Significance Of Dewatering Can’t Be Overlooked

By Jeff Griffin, Senior Editor | February 2011, Vol. 66 No. 2

Dewatering is a necessary aspect of many underground construction projects. Construction sites near coastlines, rivers, other bodies of water and in other situations may require 24-hour dewatering every day. Heavy rains may fill work areas during storms.

Whatever the source of water in pits and other excavations, no work can be done until the water is removed.

“My father was a contractor for 42 years, and I grew up in the construction business,” said John J. Struzziery, P.E., principal engineer, Kleinfelder/SEA, Cambridge, MA. “I’ve always remembered something he told me: ‘If you control the groundwater, you can do anything.’ ”

Throughout his career as an engineer, Struzziery frequently has had projects that require dewatering. It may simply require pumping water and redirecting or “recharging” it into to the ground at another location or can require deep wells with pumps placed to remove water.

“Different conditions require different methods,” Struzziery said. “For our company’s projects, we specify dewatering criteria and the methods to accomplish the task.”

Pumps
No matter the source, pumps are the heart of most dewatering applications.

Ron Askin, Godwin Pumps vice president and director of sales, said if the dewatering system requires lifting the water to a higher elevation, it will require pumping.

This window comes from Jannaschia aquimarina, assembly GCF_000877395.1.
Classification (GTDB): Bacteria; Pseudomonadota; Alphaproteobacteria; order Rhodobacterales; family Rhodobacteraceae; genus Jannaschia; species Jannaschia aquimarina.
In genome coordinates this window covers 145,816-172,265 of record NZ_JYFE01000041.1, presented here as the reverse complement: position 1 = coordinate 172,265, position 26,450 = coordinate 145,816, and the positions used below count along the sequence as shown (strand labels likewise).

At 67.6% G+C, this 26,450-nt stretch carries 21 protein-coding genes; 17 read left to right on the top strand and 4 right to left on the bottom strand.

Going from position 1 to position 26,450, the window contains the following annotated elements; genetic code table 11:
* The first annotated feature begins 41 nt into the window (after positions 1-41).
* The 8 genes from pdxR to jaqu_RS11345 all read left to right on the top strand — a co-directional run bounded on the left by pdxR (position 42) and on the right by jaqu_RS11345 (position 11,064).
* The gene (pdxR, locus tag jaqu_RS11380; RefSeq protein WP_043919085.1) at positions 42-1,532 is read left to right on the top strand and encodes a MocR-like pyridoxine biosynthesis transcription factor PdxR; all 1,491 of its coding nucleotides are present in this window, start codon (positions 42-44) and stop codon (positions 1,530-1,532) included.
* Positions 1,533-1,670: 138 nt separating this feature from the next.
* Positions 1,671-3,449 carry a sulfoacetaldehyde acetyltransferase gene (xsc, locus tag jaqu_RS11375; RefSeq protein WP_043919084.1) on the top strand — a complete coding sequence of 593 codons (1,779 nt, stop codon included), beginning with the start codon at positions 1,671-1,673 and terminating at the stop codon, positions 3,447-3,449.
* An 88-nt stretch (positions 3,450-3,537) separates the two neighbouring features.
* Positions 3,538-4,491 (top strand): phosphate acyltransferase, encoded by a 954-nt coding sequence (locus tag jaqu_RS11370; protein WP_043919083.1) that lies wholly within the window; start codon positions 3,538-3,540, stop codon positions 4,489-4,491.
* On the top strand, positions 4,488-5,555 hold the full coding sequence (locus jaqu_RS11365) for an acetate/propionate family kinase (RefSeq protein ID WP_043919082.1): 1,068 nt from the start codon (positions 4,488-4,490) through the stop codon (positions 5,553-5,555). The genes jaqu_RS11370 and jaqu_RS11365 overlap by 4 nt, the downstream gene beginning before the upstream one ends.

“There are a wide variety of pumps available depending on the application, water level and permeability of the soil and required pumping distance,” said Askin. “The most common are automatic self priming pumps, centrifugal and rotary lobe well point pumps and submersible dewatering pumps. A dewatering system becomes necessary when the construction conditions require the work be done in a dry condition. This may be for a variety of reasons including soil compaction, sealing joints and structures, or just to increase productivity.”

In addition to pumps, said Askin, dewatering systems generally require diesel or electric power sources for the pumps and a piping system -- hoses, valves, fittings, etc. -- to get the water to the disposal location.

“Also important with dewatering systems,” he added, “are controls that automatically stop and start pumps, dependent upon the fluid level, and will also adjust the speed to match the water infiltration conditions.”

Simple dewatering needs often are accomplished by the general contractor or subcontractor responsible for underground construction portions of a project. Dewatering pumps are widely available for rent from pump companies and their distributors and equipment rental specialists.